So, a couple things:
First off, the Chapter One Young Writers Conference‘s 2014 keynote speaker Amy Zhang’s YA contemporary debut FALLING INTO PLACE came out yesterday!! (That was such a mouthful, wow.) It’s SO GOOD, and I’m not just saying that because I know Amy. You need to read this book. I couldn’t put it down all day and was basically walking around in a fog whenever classes forced me to.
Find FALLING INTO PLACE on:
Also, make sure to stop by Amy’s website, because she’s giving away some cool FALLING INTO PLACE swag on her blog right now!
Third off, this week’s Wordy Wednesday is a writing process post. [Trigger warning: I’m talking about triggers today.]
I woke up this morning to an email from the police that there was a man with a gun in the chemistry building and the campus was going into lockdown. This didn’t affect me much since I was, you know, still in bed and live off campus. And almost instantaneous to me seeing the original Emergency Alert email, they sent out the All Clear, anyway. So everything was fine. Just a fun little disruption to our day. (That’s sarcasm on the “fun” front, my friend.)
It turns out the “gunman” was just a Navy ROTC member with non-weaponized equipment (aka: a gun filled with concrete so it isn’t dangerous), returning said equipment to the ROTC office. In the comment section of an article about the incident, someone groused about everyone needlessly freaking out because someone carried a gun through a class building without their knowing whether it was a working gun or the man had an intention of shooting anyone with it.
I’m not going to go into my stance on whether or not people should be allowed to own guns right now, but this comment really bothered me, because after everything that’s been happening on campuses across the United States, I think the general assumption (and the one that helps keep students safer) is that if someone has a gun with them in a place guns are not meant to be fired, there’s a good chance it’s not good.
After all, the purpose of a gun is not to humbly sit there, bullets within it, not touching the world around it. The purpose of a gun is to shoot things.
And if it’s not shooting something, it’s not fulfilling its purpose.
Thus, by this definition: an unconcealed weapon in the chem building is something we should react to first and ask the carrier questions about second. (Seriously. Who’s going to walk up to a guy with a gun outside a college classroom and be like, “Yo. What’cha got there? You planning on shooting anyone with that today?” NOT ME.)
This inherent (and what I believe to be intelligent) response to seeing someone with a gun (you know–reacting by assuming s/he’s going to shoot it) is also really important in stories.
If someone carries a weapon of some sort into a scene–be it a gun, or a knife, or some really juicy gossip–it can’t just Be There. It has to be there for a purpose. A gun in a scene is a promise that someone is going to shoot it. And if someone doesn’t, that becomes a broken promise to the reader. And when you break promises to the reader, bad things happen. (I’m not going to go into the bad things. The first rule of Reader Club is you do not talk about Reader Club.)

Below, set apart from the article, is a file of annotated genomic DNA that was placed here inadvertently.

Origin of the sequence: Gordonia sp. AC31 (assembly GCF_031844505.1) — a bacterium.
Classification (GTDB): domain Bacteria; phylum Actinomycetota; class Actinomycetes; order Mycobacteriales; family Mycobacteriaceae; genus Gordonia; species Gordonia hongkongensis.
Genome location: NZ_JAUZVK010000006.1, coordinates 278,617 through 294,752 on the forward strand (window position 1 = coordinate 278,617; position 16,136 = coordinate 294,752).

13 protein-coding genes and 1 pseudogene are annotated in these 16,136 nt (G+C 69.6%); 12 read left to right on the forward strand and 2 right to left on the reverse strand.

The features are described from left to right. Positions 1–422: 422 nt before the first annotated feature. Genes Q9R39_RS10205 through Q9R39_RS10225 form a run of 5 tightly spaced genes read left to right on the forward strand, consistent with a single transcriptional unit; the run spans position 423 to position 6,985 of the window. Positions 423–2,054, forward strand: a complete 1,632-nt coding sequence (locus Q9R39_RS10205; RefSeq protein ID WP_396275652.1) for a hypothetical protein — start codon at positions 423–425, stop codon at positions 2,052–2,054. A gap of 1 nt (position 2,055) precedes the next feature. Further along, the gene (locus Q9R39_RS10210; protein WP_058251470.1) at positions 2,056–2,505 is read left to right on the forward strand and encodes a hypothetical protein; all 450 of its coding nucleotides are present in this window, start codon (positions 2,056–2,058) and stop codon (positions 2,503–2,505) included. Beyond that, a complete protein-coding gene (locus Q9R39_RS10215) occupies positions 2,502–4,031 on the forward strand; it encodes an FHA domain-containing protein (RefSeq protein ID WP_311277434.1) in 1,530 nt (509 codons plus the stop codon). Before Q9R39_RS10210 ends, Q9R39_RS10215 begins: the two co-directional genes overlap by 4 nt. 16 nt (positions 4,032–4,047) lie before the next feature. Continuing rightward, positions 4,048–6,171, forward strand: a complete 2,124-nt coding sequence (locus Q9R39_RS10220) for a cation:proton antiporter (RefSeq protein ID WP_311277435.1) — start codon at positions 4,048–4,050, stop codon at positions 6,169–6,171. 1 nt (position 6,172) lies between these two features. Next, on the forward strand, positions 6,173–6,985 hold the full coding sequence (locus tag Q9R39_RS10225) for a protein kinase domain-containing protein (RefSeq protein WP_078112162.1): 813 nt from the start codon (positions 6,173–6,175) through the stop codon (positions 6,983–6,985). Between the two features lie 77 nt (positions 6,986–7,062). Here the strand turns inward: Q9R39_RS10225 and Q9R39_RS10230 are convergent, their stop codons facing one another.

This rule about weapons applies to more in fiction than only things characters can use to hurt each other. It applies to everything. Did your protagonist just comment on a pretty picture? That’s great for the moment, but for it to be great for the story, you need the fact that you’ve drawn attention to the picture to mean something in the long run. Maybe there’s a clue to the mystery hidden in the picture. Or the picture has some sort of symbolic resonance that you come back to during the climax.
What matters is that it matters.
I was thinking about this today, not just because of our non-weaponized “gunman” (poor, poor Navy ROTC member), but because yesterday I had this opposite-of-an-epiphany moment in which, for no apparent reason in the middle of one of my film classes, I realized I have this paragraph in the middle of the climax of the novel I’m revising that makes no sense within the scene.
It’s information I need to share, and it comes out in a realistic way, but it isn’t important to the scene it’s in.
So while that scene is important to that information, that information is not important to that scene. And it can’t work,that way.
It’s a reciprocal relationship. Everything needs to make context in a scene (your reason for bringing a gun) and everything in a scene must be important to the scene (shooting the gun). And all of this, ultimately, needs to be important to the overall story (the results of shooting the gun).
Every word you write is a promise to the reader. Like a real gun, the purpose of your fictional (or metaphorical) gun is to shoot it.
So, shoot the gun.
Thanks for reading!